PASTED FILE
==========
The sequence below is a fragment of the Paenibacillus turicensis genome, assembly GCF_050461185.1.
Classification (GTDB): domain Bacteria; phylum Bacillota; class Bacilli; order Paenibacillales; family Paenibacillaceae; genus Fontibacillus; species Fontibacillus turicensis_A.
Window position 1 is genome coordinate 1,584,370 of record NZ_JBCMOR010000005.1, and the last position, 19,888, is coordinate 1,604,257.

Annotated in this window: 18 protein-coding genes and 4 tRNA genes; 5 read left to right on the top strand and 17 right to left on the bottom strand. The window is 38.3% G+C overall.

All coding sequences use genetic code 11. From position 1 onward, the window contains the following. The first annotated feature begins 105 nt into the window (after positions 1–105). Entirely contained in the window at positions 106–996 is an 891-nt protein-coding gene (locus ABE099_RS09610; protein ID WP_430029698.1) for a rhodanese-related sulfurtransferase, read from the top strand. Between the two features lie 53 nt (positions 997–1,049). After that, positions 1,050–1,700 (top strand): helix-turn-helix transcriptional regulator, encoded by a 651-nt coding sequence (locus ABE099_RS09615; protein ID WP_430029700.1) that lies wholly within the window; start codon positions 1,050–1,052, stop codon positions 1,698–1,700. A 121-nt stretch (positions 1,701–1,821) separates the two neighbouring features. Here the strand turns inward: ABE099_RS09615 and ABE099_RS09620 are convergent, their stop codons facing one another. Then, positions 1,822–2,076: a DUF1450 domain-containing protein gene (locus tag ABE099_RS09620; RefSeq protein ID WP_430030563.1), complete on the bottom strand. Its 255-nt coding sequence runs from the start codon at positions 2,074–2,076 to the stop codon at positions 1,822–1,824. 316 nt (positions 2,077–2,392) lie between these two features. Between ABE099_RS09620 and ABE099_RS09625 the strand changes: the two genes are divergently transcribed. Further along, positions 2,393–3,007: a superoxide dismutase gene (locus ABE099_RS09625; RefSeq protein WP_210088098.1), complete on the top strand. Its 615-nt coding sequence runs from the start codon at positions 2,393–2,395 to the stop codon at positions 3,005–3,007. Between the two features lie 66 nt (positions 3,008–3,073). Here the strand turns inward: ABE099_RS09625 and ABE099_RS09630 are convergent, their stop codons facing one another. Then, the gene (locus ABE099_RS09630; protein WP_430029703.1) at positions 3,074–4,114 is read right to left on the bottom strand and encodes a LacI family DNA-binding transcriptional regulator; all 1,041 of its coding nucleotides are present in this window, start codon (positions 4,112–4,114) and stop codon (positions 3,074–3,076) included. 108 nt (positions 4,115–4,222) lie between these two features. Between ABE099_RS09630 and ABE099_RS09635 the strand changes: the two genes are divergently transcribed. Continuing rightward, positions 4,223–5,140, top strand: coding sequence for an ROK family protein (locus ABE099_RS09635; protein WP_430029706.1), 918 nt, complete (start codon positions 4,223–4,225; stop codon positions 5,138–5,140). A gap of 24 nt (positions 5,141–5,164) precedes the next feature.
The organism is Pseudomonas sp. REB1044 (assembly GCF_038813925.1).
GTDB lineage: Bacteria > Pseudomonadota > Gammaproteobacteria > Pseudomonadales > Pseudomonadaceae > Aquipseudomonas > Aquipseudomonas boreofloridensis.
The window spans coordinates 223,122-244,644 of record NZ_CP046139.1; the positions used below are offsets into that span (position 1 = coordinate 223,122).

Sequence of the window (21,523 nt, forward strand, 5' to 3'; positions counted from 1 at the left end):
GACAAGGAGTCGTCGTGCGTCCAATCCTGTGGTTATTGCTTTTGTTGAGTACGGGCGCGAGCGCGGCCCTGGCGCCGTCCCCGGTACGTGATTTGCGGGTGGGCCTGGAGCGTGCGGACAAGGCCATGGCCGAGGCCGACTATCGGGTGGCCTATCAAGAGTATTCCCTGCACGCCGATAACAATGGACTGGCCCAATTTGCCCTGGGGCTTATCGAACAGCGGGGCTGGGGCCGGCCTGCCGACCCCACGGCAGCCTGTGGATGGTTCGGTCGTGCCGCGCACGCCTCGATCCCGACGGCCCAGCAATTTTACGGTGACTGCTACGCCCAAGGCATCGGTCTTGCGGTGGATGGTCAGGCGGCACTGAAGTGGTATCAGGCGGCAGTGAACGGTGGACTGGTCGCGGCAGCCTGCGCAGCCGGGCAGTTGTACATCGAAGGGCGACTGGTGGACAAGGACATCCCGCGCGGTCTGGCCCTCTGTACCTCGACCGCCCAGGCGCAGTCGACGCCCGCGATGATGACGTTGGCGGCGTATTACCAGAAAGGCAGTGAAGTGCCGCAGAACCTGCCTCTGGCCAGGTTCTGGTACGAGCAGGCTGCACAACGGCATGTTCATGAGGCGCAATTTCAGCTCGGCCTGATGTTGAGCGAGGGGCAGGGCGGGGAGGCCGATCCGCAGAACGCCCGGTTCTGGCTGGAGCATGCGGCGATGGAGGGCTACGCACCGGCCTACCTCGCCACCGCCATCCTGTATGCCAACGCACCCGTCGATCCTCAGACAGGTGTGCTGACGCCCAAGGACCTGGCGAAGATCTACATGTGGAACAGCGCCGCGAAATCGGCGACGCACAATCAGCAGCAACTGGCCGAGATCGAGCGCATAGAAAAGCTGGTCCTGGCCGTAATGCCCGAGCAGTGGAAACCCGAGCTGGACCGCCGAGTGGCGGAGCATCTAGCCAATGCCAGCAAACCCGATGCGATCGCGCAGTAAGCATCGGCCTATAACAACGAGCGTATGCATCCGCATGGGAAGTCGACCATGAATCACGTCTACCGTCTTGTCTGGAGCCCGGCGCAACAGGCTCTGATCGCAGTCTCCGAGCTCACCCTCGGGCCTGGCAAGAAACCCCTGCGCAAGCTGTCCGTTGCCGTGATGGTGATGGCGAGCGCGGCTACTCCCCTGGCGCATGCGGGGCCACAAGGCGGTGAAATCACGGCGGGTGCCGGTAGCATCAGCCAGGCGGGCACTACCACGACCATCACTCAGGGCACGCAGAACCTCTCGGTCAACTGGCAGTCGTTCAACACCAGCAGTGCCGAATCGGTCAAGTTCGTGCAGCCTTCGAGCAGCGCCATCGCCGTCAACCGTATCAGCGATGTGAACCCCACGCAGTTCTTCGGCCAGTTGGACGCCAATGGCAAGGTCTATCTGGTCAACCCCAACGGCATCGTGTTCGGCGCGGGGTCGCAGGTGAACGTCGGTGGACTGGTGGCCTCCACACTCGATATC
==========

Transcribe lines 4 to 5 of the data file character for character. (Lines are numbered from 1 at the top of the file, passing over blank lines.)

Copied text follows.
Annotated in this window: 18 protein-coding genes and 4 tRNA genes; 5 read left to right on the top strand and 17 right to left on the bottom strand. The window is 38.3% G+C overall.

All coding sequences use genetic code 11. From position 1 onward, the window contains the following. The first annotated feature begins 105 nt into the window (after positions 1–105). Entirely contained in the window at positions 106–996 is an 891-nt protein-coding gene (locus ABE099_RS09610; protein ID WP_430029698.1) for a rhodanese-related sulfurtransferase, read from the top strand. Between the two features lie 53 nt (positions 997–1,049). After that, positions 1,050–1,700 (top strand): helix-turn-helix transcriptional regulator, encoded by a 651-nt coding sequence (locus ABE099_RS09615; protein ID WP_430029700.1) that lies wholly within the window; start codon positions 1,050–1,052, stop codon positions 1,698–1,700. A 121-nt stretch (positions 1,701–1,821) separates the two neighbouring features. Here the strand turns inward: ABE099_RS09615 and ABE099_RS09620 are convergent, their stop codons facing one another. Then, positions 1,822–2,076: a DUF1450 domain-containing protein gene (locus tag ABE099_RS09620; RefSeq protein ID WP_430030563.1), complete on the bottom strand. Its 255-nt coding sequence runs from the start codon at positions 2,074–2,076 to the stop codon at positions 1,822–1,824. 316 nt (positions 2,077–2,392) lie between these two features. Between ABE099_RS09620 and ABE099_RS09625 the strand changes: the two genes are divergently transcribed. Further along, positions 2,393–3,007: a superoxide dismutase gene (locus ABE099_RS09625; RefSeq protein WP_210088098.1), complete on the top strand. Its 615-nt coding sequence runs from the start codon at positions 2,393–2,395 to the stop codon at positions 3,005–3,007. Between the two features lie 66 nt (positions 3,008–3,073). Here the strand turns inward: ABE099_RS09625 and ABE099_RS09630 are convergent, their stop codons facing one another. Then, the gene (locus ABE099_RS09630; protein WP_430029703.1) at positions 3,074–4,114 is read right to left on the bottom strand and encodes a LacI family DNA-binding transcriptional regulator; all 1,041 of its coding nucleotides are present in this window, start codon (positions 4,112–4,114) and stop codon (positions 3,074–3,076) included. 108 nt (positions 4,115–4,222) lie between these two features. Between ABE099_RS09630 and ABE099_RS09635 the strand changes: the two genes are divergently transcribed. Continuing rightward, positions 4,223–5,140, top strand: coding sequence for an ROK family protein (locus ABE099_RS09635; protein WP_430029706.1), 918 nt, complete (start codon positions 4,223–4,225; stop codon positions 5,138–5,140). A gap of 24 nt (positions 5,141–5,164) precedes the next feature.